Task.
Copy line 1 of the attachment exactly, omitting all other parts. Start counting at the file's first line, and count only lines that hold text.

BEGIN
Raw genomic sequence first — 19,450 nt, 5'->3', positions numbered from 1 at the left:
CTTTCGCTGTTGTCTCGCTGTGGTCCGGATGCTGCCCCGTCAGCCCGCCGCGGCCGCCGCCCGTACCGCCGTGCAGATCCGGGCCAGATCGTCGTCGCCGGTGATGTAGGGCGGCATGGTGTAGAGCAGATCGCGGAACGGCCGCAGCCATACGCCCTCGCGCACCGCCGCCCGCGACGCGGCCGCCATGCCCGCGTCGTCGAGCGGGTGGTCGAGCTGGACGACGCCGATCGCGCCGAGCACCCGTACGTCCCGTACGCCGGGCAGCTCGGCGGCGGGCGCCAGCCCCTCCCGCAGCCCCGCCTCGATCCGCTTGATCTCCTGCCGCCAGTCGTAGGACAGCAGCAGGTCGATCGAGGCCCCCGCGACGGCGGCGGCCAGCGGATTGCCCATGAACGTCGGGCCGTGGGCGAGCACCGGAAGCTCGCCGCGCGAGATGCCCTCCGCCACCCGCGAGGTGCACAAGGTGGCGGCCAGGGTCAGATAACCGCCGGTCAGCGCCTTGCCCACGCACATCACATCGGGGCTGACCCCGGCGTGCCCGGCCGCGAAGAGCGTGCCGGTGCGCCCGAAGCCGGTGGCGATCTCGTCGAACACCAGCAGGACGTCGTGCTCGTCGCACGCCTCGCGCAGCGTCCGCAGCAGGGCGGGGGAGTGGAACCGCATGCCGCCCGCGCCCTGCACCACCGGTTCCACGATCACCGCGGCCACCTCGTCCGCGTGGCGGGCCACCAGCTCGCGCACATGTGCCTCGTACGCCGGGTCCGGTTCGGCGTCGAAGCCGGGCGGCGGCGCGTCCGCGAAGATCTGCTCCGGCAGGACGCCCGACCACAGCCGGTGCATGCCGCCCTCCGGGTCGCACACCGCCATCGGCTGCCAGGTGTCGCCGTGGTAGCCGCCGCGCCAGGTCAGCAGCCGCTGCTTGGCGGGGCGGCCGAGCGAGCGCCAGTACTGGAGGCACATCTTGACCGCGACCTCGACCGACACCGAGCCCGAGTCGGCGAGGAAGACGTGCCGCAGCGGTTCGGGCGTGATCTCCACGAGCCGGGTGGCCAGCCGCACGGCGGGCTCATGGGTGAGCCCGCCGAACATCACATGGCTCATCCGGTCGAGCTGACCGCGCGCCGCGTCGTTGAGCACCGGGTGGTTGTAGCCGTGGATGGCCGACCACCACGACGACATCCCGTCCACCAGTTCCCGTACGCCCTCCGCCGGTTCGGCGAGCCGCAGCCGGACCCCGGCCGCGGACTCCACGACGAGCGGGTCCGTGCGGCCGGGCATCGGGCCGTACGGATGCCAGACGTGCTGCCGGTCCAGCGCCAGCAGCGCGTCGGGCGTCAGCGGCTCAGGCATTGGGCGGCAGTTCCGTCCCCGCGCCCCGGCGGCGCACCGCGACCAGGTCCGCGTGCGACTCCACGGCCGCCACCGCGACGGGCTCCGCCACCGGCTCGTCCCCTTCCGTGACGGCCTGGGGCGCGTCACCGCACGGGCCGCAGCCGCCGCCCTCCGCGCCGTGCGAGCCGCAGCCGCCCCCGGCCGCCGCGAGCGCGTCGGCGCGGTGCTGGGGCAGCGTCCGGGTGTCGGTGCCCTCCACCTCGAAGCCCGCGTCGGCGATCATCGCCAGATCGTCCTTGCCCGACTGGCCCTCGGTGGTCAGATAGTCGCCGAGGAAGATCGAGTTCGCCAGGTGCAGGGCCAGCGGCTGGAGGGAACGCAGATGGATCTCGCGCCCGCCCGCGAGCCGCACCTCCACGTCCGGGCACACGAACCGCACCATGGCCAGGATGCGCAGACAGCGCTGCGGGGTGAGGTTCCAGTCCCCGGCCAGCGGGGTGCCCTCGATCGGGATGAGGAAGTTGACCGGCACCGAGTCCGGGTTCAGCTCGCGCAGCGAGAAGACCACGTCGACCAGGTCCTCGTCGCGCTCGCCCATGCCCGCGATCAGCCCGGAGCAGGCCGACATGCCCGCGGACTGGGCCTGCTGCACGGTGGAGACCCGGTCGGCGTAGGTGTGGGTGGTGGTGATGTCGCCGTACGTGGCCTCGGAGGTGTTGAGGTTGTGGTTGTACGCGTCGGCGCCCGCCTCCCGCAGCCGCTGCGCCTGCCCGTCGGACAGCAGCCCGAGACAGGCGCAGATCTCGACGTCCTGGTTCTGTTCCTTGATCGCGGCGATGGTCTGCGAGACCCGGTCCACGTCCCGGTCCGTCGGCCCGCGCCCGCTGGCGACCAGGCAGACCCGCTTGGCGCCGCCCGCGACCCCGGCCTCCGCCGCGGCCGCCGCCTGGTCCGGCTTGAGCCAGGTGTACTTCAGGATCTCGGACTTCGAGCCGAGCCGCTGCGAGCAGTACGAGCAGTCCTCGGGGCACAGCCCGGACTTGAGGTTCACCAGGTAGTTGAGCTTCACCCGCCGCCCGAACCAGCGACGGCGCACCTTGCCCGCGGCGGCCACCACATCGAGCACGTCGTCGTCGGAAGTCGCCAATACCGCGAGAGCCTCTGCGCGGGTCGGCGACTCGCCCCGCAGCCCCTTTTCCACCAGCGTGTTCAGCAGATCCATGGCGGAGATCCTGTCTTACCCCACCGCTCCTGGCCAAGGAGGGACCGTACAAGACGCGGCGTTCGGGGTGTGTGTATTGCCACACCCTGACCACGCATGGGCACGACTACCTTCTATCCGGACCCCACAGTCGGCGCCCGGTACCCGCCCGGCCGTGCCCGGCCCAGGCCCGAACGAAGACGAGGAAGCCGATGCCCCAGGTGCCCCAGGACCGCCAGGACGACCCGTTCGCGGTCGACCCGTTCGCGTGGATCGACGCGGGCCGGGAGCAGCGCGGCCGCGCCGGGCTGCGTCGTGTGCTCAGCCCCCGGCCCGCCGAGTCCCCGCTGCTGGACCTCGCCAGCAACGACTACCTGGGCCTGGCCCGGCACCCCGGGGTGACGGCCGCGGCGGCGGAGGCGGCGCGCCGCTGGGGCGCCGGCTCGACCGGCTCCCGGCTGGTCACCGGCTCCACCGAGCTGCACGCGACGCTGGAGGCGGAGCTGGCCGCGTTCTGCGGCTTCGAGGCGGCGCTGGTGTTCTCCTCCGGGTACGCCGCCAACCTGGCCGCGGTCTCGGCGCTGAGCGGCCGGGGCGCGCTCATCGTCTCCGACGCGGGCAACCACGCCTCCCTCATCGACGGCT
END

Raw genomic sequence first — 19,450 nt, 5'->3', positions numbered from 1 at the left: